I’m not sure what’s up with Netflix recently. They’ve gone way off into left field making several live action versions of different manga, manhwa, and webtoons.
This is, of course, the most correct thing they could have done.
Sweet Home was originally a manhwa webtoon by Hwang Young-chan and Kim Kan-bi, and was recently brought to the small screen by Netflix. It follows the residents of Green Home—a large apartment building—during a monster apocalypse.
If you’re not sure what I mean by “Monster Apocalypse” it basically means that a percentage of the population is randomly turning into monsters and killing any people they come across.
The main character is Cha Hyun-Su (or just Hyun-Su). He is a suicidal shut-in who moves into Green Home after his parents and sister are killed in a car accident. At first, he’s a bit of a downer. Don’t worry though: His backstory (even beyond the whole family dying thing) is tragic enough that you can see exactly why he behaves the way he does.
When his neighbors start turning into monsters and killing each other, he originally opts to stay in his room and hope for the best. However, when he witnesses two children in peril, he ultimately ignores his own problems and, with a knife taped to a mop handle, sets off to save them.
While there are a lot of manga/manhwa that focus on a monster apocalypse, Sweet Home was a novel first outing for this specific subgenre for a few reasons.
What Do You Desire?
What’s interesting about this particular monster apocalypse is that it isn’t a virus, or external force, that turns people into monsters (at least not at the time of this writing). No, what turns people into monsters in this story is their own intense desires.
If someone wanted to be stronger, they might turn into a large hulking monster. If they wanted to be faster, a speed demon, and so forth and so on. This leads to some bizarre monsters with some interesting abilities. While you don’t get a backstory for every monster, the ones that you do get range from anecdotal to tragic.
What I really like about this idea is that it’s not about being bitten by a monster. You could fight one all day and never turn into one. It does, however, mean that anyone, at any time, might suddenly start showing symptoms of the change. This is especially true during the apocalypse where the desire to live could suddenly change you into a freak of nature.
The Real Monster
Of course, with every apocalypse story, you undoubtedly learn that the true monster of the story is… wait for it…
This is also true with Sweet Home.
The bulk of the story focuses on the residents of the apartment building learning to survive and live with one another. There is infighting and mistrust throughout the series, even once everyone seems to be getting along.
This is mostly due to limited resources, but also because at any point someone could spontaneously transform into a giant mouth with snakes for eyeballs or something.
There are, of course, symptoms that precede the transformation (like an intense nose-bleed and auditory hallucinations), but if someone were to hide it, things could go from bad to worse pretty quickly. So, the residents are always on high alert, and ready to turn on one another.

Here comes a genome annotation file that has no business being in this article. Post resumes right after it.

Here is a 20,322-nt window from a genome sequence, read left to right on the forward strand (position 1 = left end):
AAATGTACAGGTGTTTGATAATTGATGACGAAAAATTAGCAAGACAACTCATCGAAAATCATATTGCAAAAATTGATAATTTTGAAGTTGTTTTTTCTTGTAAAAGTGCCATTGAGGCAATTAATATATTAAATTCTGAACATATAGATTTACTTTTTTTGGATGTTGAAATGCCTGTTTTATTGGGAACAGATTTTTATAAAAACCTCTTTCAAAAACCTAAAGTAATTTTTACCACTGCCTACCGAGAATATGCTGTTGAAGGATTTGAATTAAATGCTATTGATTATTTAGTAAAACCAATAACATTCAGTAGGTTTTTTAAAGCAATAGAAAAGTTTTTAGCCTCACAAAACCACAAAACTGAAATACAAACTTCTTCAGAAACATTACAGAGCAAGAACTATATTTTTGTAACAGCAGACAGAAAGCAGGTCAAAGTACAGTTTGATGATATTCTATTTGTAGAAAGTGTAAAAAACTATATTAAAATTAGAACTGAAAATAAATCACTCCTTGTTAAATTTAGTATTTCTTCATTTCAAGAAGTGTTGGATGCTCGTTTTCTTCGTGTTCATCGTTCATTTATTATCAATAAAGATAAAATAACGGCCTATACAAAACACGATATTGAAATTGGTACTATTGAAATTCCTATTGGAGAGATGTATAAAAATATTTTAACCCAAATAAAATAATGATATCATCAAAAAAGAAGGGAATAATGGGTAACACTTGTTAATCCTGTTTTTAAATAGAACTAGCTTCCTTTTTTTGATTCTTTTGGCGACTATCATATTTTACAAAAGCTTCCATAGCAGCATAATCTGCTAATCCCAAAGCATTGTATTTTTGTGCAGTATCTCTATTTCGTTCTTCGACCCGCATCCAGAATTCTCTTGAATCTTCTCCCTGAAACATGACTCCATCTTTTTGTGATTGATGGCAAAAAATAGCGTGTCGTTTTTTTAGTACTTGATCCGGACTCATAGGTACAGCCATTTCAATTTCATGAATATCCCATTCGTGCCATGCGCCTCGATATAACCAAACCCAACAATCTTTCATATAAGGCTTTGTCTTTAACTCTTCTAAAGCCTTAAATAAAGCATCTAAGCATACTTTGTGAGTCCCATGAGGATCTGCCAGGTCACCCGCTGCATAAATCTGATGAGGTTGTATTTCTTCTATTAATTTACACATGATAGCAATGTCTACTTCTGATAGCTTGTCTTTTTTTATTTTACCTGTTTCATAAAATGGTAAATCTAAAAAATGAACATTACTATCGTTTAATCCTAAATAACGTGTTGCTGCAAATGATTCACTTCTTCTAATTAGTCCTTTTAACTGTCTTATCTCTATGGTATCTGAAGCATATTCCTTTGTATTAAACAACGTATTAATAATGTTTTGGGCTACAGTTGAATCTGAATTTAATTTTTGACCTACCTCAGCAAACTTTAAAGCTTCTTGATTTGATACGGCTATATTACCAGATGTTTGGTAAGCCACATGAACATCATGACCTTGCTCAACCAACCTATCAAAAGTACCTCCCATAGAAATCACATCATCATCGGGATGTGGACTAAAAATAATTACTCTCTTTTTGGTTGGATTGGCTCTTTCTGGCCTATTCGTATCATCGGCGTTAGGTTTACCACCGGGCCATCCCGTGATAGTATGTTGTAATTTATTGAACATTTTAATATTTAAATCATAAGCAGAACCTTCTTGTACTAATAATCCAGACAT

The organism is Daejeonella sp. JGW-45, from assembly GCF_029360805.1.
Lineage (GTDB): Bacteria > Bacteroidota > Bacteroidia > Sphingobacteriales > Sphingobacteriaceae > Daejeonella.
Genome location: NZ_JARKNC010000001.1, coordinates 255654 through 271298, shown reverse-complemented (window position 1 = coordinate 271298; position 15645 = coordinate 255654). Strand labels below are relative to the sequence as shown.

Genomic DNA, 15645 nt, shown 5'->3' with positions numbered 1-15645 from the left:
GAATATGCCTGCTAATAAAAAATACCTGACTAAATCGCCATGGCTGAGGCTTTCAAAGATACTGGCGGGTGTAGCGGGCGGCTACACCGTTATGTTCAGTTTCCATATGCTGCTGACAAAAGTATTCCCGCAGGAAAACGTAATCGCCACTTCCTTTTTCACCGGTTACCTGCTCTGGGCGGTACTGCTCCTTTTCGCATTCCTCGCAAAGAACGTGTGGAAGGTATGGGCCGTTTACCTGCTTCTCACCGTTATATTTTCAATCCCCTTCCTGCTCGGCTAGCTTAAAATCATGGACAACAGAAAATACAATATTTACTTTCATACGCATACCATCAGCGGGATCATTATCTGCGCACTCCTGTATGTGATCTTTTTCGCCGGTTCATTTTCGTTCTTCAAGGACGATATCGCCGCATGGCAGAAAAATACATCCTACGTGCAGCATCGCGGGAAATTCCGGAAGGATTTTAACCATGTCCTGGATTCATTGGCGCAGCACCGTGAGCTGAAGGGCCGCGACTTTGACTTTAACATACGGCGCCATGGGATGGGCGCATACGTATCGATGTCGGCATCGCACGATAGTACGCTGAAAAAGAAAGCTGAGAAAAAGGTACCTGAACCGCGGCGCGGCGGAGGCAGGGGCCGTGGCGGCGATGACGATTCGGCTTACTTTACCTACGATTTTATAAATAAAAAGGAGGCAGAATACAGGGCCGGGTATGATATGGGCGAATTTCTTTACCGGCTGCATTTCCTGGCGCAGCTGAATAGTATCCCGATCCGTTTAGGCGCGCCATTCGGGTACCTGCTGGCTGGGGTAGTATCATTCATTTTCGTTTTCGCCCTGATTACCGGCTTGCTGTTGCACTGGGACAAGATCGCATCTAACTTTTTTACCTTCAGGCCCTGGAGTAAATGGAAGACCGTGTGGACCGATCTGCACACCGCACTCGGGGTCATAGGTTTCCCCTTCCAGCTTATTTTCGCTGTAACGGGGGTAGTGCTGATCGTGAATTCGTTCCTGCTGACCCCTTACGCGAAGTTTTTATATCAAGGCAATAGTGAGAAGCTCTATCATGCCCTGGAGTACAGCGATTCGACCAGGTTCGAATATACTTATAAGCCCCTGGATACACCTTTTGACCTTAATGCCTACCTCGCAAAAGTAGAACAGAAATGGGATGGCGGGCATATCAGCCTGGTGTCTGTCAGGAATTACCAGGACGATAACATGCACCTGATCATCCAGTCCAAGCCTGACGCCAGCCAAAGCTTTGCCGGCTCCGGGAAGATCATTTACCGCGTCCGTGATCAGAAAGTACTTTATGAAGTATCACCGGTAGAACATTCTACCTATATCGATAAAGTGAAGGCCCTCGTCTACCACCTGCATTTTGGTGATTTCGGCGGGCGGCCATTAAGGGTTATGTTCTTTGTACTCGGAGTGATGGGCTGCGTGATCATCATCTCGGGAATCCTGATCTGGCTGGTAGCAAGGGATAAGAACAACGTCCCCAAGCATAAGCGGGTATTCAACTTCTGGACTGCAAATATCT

The flip side to this trope is also on full display in Sweet Home. That is to say that the very best traits of humanity are displayed. Whether that is an old man befriending the only remaining children in the building, or the unscrupulous sycophant taking time to help someone besides himself, the show takes the time to show these moments and relish in them.
I don’t know if this needed a whole section with a heading and everything, but I really enjoyed the soundtrack to this show. I mean, the sound design was also pretty impressive, but it was the music that really got me.
There is one song in particular (“Warriors” by Imagine Dragons) that plays in almost every episode, and I love it every time it comes on. It’s always in the climatic moments, and it punctuates them perfectly.
I can honestly say that my enjoyment of the show is probably 80% all of the other stuff, 20% that song at the correct moment.
One of the most frustrating things about Sweet Home is the visual effects. Conversely, it’s one of my favorite parts. You see, there is a strange disparity between different scenes and the special effects—or lack thereof.
Sometimes, a scene is framed perfectly and the effects are amazing, if somewhat stylized. Other times it’s kind of a hot mess. The effects become janky and the framing is off. This can lead to certain parts of the show feeling a little cheesy in a story that seems, for the most part, to be trying to take itself pretty seriously.
This can also affect the impact of some of the monsters. Sometimes they are absolutely terrifying, and at other times, well this…
Hopefully the effects are slightly more consistent in the second season.
Overall, Sweet Home is a pretty solid show. They made the characters a little more grounded and serious than the comic—and also diverged wildly from the comic’s story about halfway through the show—but for the subject matter, it fits. There are some issues—I’m looking at you, Song Kang and your one note face—but they never diminished the enjoyment I received from watching people fight monsters with little more than grit.
I’m giving Sweet Home a monstrous 7.5/10 for…
…Did you hear that… I think…
Ah crap my nose is bleeding.
Got to go.